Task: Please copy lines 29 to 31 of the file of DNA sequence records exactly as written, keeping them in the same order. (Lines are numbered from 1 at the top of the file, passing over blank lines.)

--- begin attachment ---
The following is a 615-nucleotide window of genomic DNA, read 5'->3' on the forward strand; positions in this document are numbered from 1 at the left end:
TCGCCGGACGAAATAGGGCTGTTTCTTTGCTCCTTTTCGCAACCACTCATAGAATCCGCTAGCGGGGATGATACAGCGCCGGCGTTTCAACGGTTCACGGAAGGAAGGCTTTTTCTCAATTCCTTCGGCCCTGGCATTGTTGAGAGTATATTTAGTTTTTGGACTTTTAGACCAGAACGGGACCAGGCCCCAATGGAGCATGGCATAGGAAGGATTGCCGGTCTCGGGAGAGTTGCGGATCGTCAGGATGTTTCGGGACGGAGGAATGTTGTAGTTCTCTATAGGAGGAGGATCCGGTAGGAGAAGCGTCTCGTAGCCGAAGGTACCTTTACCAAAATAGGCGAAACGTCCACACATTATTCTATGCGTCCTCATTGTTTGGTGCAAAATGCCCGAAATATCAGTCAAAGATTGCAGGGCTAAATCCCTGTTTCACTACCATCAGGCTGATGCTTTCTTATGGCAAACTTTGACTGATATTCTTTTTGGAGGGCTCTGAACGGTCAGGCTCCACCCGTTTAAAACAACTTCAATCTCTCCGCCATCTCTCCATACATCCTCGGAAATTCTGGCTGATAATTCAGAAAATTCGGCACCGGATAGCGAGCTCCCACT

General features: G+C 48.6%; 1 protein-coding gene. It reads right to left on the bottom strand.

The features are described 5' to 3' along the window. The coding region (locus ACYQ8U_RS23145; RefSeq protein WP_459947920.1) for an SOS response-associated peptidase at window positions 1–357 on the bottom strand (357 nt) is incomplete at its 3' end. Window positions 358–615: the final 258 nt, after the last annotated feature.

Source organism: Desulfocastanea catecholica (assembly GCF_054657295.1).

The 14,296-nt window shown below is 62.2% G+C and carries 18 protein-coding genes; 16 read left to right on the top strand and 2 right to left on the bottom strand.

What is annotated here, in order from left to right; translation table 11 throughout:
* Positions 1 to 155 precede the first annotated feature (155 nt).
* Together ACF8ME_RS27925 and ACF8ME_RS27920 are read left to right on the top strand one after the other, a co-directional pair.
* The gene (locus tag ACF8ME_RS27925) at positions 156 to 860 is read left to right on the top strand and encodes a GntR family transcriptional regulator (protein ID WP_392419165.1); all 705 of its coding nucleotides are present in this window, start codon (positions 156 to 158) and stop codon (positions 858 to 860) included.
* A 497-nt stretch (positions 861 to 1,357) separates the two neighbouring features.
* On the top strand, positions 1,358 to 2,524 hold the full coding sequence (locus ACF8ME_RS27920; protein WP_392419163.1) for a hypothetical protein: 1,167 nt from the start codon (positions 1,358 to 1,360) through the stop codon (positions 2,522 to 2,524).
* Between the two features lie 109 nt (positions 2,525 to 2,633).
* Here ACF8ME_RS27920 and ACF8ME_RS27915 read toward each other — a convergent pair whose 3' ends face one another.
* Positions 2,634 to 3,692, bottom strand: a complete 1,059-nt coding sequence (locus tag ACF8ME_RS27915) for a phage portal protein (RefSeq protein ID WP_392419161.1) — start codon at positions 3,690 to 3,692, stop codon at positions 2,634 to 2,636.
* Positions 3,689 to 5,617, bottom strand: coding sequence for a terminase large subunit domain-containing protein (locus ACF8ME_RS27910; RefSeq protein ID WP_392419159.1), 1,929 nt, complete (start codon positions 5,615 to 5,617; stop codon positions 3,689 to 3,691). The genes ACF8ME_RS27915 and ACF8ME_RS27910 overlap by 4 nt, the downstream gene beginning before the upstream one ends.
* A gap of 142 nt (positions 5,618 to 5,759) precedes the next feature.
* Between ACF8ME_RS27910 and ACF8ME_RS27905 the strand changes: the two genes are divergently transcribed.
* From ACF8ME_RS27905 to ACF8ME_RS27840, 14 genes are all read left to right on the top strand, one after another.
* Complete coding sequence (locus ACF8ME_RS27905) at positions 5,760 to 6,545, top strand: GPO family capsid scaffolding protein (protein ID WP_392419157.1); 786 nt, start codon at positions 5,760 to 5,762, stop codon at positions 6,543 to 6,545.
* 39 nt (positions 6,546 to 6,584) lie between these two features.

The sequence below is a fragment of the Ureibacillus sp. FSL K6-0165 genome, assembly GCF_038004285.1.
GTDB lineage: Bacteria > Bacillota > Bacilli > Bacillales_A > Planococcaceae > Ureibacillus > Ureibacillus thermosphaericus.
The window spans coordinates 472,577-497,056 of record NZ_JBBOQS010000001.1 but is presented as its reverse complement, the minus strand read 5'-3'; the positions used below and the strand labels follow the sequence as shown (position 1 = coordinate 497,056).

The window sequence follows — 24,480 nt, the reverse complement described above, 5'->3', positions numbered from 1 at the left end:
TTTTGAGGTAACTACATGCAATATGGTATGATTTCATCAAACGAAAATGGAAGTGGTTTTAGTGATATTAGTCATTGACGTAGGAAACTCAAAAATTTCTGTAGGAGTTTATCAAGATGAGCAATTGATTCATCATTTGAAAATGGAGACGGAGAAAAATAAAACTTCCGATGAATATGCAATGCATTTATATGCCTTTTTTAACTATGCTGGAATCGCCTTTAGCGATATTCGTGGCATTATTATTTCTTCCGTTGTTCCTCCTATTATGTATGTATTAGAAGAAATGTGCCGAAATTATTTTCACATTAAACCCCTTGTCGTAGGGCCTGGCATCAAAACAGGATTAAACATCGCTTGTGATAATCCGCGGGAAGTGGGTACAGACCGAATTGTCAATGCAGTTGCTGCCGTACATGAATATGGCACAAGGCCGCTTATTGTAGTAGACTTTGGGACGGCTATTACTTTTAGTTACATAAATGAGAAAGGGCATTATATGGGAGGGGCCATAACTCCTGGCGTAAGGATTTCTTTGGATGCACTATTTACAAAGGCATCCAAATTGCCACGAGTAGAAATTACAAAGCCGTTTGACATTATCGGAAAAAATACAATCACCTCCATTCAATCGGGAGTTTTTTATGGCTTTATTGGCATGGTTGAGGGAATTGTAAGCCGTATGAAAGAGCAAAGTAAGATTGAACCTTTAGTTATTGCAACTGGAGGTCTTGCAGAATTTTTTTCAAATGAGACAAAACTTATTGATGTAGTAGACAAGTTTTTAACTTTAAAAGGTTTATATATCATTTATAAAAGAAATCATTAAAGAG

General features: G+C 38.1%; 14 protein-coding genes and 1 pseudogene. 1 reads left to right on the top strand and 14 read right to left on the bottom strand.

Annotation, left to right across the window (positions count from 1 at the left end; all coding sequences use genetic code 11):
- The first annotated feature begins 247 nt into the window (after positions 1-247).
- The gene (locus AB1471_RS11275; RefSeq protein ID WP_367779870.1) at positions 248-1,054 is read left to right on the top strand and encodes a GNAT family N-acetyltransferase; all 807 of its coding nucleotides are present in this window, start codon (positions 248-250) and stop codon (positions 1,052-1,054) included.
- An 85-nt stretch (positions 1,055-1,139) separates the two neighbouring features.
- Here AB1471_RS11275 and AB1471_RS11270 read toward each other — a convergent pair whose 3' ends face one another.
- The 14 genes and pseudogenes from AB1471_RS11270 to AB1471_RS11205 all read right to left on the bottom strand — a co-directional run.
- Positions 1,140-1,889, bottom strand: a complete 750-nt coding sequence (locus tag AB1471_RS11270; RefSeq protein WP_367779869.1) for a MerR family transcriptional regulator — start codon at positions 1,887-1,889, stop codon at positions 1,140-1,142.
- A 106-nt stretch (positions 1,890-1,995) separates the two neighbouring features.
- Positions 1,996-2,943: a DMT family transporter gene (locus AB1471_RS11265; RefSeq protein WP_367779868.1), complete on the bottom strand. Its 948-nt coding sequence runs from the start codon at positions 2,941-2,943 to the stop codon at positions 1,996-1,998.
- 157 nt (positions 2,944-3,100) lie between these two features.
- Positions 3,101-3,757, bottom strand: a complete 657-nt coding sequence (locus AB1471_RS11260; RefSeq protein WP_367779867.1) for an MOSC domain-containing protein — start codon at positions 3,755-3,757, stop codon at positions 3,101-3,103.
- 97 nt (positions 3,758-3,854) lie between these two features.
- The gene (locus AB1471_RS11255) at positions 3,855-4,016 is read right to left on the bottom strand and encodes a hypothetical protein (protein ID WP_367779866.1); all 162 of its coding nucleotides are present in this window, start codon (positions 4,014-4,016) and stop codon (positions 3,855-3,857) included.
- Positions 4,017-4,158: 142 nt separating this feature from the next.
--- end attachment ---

- The first annotated feature begins 247 nt into the window (after positions 1-247).
- The gene (locus AB1471_RS11275; RefSeq protein ID WP_367779870.1) at positions 248-1,054 is read left to right on the top strand and encodes a GNAT family N-acetyltransferase; all 807 of its coding nucleotides are present in this window, start codon (positions 248-250) and stop codon (positions 1,052-1,054) included.
- An 85-nt stretch (positions 1,055-1,139) separates the two neighbouring features.